Such instrumental logic and its positivistic data reductionism has now deeply infected the popular mind, as common sense has been destroyed by government and mass media propaganda so blatantly ridiculous that only a hypnotized person could believe it.  But so many have been hypnotized and follow the repetitious and overwhelming streaming of each day’s markedly ad hoc “news,” following the Pied Piper to their doom via the wizardry of digital technology.  Raptly attentive to the “politainment” that passes for journalism, they pin ball between alleged assertions of fact cobbled together with tendentious and faulty logic and theatrical displays of emotion meant to manipulate an audience of spectators in the national theatre of absurdity.  It is all show and tell in which the audience is expected to react emotionally rather than think, with images and feelings having replaced concentrated reflection, and facts and evidence having disappeared like a coin from a magician’s hand.

This technological surround-sound theatre has reduced everything to play-acting, with audiences and their puppeteers playing reciprocal parts.  Theodor Adorno analogizes thus:

Real life is becoming indistinguishable from the movies. The sound film, far surpassing the theatre of illusion, leaves no room for imagination or reflection on the part of the audience, who is unable to respond within the structure of the film, yet deviate from its precise detail without losing the thread of the story; hence the film forces its victims to equate it directly with reality. The stunting of the mass-media consumer’s powers of imagination and spontaneity does not have to be traced back to any psychological mechanisms; he must ascribe the loss of those attributes to the objective nature of the products themselves, especially to the most characteristic of them, the sound film. They are so designed that quickness, powers of observation, and experience are undeniably needed to apprehend them at all; yet sustained thought is out of the question if the spectator is not to miss the relentless rush of facts.

Meanwhile, the real business of murder, mayhem, and economic exploitation continues apace. As one “small” example of a fact relegated to oblivion by our mainstream media, in Gaza this past week, Israeli occupation forces killed Nasser Azim Musabeh (12), Mohammed Nayef Ai (14), Mohammed Ali Mohasmmed Anshasi, (18), Iyar Khalil Al-Sha’er (18), Mohasmmed Bassam Mohammed (24), Mohammed Walid Haniyeh (23), and Mohammed Ashraf Awawdeh (23). But such facts don’t matter since these dead young people were already reduced to invisible people not worthy of a mention.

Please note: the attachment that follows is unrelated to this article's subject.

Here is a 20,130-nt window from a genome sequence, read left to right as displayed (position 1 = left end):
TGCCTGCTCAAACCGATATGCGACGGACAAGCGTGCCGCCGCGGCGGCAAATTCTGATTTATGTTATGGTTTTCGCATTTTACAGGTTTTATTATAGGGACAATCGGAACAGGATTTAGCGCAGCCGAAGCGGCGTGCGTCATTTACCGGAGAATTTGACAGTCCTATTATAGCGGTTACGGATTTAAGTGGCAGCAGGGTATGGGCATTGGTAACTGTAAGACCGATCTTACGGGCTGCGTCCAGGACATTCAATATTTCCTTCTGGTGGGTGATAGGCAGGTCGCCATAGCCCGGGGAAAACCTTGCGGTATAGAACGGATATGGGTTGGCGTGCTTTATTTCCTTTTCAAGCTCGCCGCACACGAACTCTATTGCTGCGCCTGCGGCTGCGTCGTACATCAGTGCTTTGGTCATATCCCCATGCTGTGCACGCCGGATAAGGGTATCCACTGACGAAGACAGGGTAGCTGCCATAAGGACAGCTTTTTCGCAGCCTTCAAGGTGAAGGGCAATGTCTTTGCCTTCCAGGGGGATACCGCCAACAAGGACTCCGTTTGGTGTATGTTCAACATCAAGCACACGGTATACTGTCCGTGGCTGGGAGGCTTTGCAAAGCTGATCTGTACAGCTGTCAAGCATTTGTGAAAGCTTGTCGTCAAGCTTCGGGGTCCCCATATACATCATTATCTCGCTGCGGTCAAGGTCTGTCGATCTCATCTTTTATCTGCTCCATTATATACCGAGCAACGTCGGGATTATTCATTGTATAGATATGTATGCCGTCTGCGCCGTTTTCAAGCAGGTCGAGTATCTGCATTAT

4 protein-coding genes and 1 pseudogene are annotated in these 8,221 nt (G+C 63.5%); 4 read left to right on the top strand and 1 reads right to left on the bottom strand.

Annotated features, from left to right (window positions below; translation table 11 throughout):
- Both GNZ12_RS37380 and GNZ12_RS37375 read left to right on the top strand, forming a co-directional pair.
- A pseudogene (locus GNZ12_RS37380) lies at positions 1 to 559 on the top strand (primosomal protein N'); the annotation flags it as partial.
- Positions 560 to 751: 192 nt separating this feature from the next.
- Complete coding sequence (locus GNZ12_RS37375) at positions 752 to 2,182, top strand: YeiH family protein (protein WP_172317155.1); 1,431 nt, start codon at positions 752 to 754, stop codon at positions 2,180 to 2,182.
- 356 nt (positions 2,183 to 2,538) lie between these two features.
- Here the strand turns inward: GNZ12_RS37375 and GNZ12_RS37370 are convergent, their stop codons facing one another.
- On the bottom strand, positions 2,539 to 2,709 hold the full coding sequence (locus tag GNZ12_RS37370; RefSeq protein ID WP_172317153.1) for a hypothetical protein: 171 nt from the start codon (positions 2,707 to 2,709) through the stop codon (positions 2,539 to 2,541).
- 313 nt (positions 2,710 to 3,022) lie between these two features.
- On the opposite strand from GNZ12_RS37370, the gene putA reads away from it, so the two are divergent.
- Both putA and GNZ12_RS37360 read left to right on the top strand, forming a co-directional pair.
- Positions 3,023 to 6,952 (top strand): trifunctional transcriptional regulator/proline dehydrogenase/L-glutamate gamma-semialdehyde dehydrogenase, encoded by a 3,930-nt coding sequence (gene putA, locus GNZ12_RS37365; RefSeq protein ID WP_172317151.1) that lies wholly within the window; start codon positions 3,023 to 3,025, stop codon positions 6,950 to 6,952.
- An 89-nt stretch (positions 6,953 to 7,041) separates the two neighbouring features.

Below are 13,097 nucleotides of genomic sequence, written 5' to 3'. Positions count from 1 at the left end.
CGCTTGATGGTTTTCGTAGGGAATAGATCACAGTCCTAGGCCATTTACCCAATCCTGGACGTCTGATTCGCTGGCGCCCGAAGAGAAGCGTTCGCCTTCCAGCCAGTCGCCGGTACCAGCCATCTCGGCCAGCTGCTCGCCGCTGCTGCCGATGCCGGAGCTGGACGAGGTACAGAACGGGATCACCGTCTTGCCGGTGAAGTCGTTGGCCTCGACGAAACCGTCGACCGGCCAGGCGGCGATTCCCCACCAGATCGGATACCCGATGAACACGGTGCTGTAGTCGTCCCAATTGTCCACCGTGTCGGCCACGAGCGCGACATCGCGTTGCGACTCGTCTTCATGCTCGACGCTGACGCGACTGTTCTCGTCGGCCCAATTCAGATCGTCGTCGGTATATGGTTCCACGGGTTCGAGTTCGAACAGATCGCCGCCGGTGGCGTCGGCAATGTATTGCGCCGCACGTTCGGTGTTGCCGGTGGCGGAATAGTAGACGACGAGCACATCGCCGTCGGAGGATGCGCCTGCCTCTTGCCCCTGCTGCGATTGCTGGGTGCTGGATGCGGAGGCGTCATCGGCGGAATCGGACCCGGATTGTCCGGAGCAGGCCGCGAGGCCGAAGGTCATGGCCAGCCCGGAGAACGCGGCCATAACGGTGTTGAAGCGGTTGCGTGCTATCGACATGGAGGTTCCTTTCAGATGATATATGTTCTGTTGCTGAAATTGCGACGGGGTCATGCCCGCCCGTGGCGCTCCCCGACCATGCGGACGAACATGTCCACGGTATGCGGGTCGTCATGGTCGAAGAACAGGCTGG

Rather, pseudo-debates and pseudo-events are created by media and political magicians whose goal is to confuse the audience through information (data) and emotional overload into thinking that they are “freely” choosing what is always the same, to paraphrase Theodor Adorno. It is a conjurer’s act of mind manipulation in support of a repressive political and economic ideology built on false dichotomies.  The political/media empire creates its own “reality” that the captivated audience takes as reality, as their emotions swing from outrage to laughter and their electronic clickers jump them from show to show, from CNN or Fox or the New York Times to Saturday Night Live in the land where there is no business but show business.  “Amusing ourselves to death,” as Neal Postman so aptly put it.  To which I would add: As we put others to death outside the show.

The other day I was in a library and was looking through a large book of World War I photographs from the Imperial War Museum that I found lying on a table.  They were arranged chronologically from the start of the war in 1914 to its end in 1918.  Fascinating photos, I thought.  I went through the book page by page, examining the photos one by one, beginning with the assassination of Archduke Ferdinand by a young guy, on through the photos of stiff British war-hawk leaders in double-breasted suits, through photos of the trenches and the new weapons until I reached photos of the treaty to “end” it.  By the conclusion, I felt exhausted and knew nothing new. Photos as data.  Click, click, click: How many are enough? It was like spending an hour with the mainstream corporate media, and much of the alternative press. It was like a black and white movie in no motion.  Same old, same old, as a young man I know often says when I ask him what’s new.  Same old data via photographs.  War is hell.  Ditto.   Bodies get blown to bits and decompose in mud.  Ditto.  Heads get separated from necks and blood pours forth.  Ditto.  War is hell.  Ditto.  Great leaders meet and end the carnage.  Ditto.